Bridgestone discusses Euro 6 influence on commercial vehicle tyres
The introduction of Euro VI vehicles has naturally led to evolution in the tyre sector. As one of the premium brands responsible for original equipment supply to large HGV manufacturers, such as Volvo, Mercedes, Man, Scania, and Renault, Bridgestone’s newest products have been developed to take Euro VI into account, made to withstand higher front axle loads of the more fuel efficient vehicles.
“Our new highway, regional, and on/off specifications have been developed with a higher load index to support these new vehicle designs,” Bridgestone UK technical / field engineering manager – north region, Gary Powell explains.
Another way in which Euro VI has influenced the tyre market is the growing popularity of larger sizes. While 295/80R22.5 was a common fitment for new commercial vehicles in the UK, Powell explains that the launch of Euro VI meant that both 315/70R22.5 and 315/80R22.5 have increased in popularity (see table). “Increasing demands on traction during braking has been one of the drivers towards wider tyre sizes,” Powell adds. “This can also be linked to improved labelling grades for wet braking as an example.
“Larger tyre sizes (for example 315/80R22.5) may improve traction but they can impact on rolling resistance, so new technologies are developed to counter this effect, for example the Bridgestone Slim Bead design found in our new products like Ecopia H-Drive 001 and R-Drive 001. This technology reduces tyre weight, maintains tyre robustness but delivers in RRC improvements for lower labelling grades.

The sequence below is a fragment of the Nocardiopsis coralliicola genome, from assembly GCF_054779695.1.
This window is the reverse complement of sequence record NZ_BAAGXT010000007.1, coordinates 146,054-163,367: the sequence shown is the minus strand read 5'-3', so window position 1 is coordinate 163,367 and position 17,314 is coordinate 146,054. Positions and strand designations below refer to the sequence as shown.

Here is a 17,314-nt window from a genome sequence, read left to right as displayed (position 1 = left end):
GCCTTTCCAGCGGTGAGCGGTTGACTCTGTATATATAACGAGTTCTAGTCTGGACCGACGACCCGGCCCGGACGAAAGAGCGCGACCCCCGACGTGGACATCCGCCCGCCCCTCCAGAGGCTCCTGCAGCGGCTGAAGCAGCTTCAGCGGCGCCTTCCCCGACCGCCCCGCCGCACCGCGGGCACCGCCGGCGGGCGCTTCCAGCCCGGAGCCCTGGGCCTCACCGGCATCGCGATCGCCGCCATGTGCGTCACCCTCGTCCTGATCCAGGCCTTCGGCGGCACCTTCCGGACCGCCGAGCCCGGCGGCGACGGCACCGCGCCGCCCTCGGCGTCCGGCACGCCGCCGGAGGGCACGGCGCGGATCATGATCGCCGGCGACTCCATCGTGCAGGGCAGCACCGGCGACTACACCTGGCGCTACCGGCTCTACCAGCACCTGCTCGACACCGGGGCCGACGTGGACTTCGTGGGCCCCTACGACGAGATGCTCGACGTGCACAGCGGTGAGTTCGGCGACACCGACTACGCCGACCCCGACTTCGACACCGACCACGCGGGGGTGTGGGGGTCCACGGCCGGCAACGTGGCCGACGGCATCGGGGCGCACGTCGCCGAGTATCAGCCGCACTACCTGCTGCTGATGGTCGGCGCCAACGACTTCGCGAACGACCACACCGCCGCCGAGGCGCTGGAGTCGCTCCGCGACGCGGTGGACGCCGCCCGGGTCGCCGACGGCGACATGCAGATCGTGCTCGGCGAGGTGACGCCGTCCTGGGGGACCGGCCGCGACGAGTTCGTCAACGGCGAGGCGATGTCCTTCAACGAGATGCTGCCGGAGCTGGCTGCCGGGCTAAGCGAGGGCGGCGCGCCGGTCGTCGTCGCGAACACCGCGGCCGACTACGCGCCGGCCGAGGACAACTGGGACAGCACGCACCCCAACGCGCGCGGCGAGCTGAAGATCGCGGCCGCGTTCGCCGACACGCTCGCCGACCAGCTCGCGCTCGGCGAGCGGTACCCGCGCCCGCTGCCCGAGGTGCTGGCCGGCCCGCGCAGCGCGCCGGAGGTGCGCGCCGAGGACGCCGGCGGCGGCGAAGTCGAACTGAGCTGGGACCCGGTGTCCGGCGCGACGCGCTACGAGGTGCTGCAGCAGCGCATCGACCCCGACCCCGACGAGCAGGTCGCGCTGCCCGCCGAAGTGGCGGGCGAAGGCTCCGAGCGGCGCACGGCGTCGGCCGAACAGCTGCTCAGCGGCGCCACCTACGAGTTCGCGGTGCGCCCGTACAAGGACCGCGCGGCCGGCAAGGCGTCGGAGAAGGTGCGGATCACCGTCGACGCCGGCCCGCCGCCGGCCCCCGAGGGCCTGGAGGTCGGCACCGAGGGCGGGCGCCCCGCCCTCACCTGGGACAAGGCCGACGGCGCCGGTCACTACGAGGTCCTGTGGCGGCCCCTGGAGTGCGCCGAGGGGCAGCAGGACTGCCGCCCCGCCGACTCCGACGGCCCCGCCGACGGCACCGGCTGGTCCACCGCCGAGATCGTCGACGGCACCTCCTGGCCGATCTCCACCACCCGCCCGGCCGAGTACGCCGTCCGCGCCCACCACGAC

“With reference to the change in front axle load, it’s also important that dealers provide good training to their skilled fitters, as it’s now very important that they check the tyre load index against the plated certificate (VTG59) to ensure correct load index for the vehicle is applied. Just checking size is not now sufficient. It’s also important to note that it’s the responsibility of the Dealer to ensure correct tyre fitment to a vehicle within the replacement market.”
At the same time as requiring wider tyres able to handle greater payloads, the emissions requirements have led to OE manufacturers searching for weight savings. Vehicle engineers’ finite element analysis has meant the development of lighter weight chassis components to achieve these weight savings. Yet a knock-on effect is that the chassis’ damping properties are reduced. As a result, Powell says tyres, “as part of the suspension system, are a very important element in maintaining good levels of noise, harshness, and vibration. Premium products are designed to complement the vehicle chassis and this is accomplished by being actively involved in the OEM design process.”
Bus market operators have been similarly affected by Euro VI – and of course comfort is of even greater importance in people transportation. Bridgestone operations manager Justin Mason adds that inner city operators also “have to ensure they purchase the most efficient and low emission vehicles due to the governments targets for 2020.”
As SMMT figures show, double-decker buses have increased in popularity in the last year, partially as a result of the greater efficiency requirements. Mason adds that some operators “are trialling fully electric DD buses but the current norm is hybrid, a mix between diesel and electric.
“Due to these vehicles having the addition of large batteries plus the additional filtration units in the engine bay to reduce engine emissions, the vehicles are heavier, thus meaning our new UAP-001 (size 275/70R22.5) is constructed to cope with these types of vehicles. The current load capacity for our UAP-001 is 150/148 allowing for an additional weight of 400kg on a steer axle and 1000kg on the drive axle. firstname.lastname@example.org